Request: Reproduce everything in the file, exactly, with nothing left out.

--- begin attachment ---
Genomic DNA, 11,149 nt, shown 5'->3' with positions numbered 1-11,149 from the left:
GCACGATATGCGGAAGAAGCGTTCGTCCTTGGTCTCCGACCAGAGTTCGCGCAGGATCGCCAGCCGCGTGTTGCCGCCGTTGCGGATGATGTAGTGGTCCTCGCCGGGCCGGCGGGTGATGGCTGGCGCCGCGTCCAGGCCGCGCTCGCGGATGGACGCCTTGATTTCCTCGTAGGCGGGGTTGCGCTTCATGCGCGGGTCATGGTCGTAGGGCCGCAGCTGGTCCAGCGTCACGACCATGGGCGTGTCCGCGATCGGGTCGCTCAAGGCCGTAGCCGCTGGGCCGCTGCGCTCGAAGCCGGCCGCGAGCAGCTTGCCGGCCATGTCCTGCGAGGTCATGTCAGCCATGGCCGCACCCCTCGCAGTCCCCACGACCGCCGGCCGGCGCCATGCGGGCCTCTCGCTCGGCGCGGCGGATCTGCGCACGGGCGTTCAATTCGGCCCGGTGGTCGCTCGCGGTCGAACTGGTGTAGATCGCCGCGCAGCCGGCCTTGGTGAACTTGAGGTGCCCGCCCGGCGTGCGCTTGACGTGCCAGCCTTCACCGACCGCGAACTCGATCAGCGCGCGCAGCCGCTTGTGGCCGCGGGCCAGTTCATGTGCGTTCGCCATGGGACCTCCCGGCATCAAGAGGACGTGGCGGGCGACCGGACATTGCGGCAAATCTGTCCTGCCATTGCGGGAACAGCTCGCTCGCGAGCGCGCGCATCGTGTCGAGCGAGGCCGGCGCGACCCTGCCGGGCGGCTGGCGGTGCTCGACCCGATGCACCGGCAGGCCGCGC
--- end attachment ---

Genomic DNA, 11,149 nt, shown 5'->3' with positions numbered 1-11,149 from the left:
GCACGATATGCGGAAGAAGCGTTCGTCCTTGGTCTCCGACCAGAGTTCGCGCAGGATCGCCAGCCGCGTGTTGCCGCCGTTGCGGATGATGTAGTGGTCCTCGCCGGGCCGGCGGGTGATGGCTGGCGCCGCGTCCAGGCCGCGCTCGCGGATGGACGCCTTGATTTCCTCGTAGGCGGGGTTGCGCTTCATGCGCGGGTCATGGTCGTAGGGCCGCAGCTGGTCCAGCGTCACGACCATGGGCGTGTCCGCGATCGGGTCGCTCAAGGCCGTAGCCGCTGGGCCGCTGCGCTCGAAGCCGGCCGCGAGCAGCTTGCCGGCCATGTCCTGCGAGGTCATGTCAGCCATGGCCGCACCCCTCGCAGTCCCCACGACCGCCGGCCGGCGCCATGCGGGCCTCTCGCTCGGCGCGGCGGATCTGCGCACGGGCGTTCAATTCGGCCCGGTGGTCGCTCGCGGTCGAACTGGTGTAGATCGCCGCGCAGCCGGCCTTGGTGAACTTGAGGTGCCCGCCCGGCGTGCGCTTGACGTGCCAGCCTTCACCGACCGCGAACTCGATCAGCGCGCGCAGCCGCTTGTGGCCGCGGGCCAGTTCATGTGCGTTCGCCATGGGACCTCCCGGCATCAAGAGGACGTGGCGGGCGACCGGACATTGCGGCAAATCTGTCCTGCCATTGCGGGAACAGCTCGCTCGCGAGCGCGCGCATCGTGTCGAGCGAGGCCGGCGCGACCCTGCCGGGCGGCTGGCGGTGCTCGACCCGATGCACCGGCAGGCCGCGC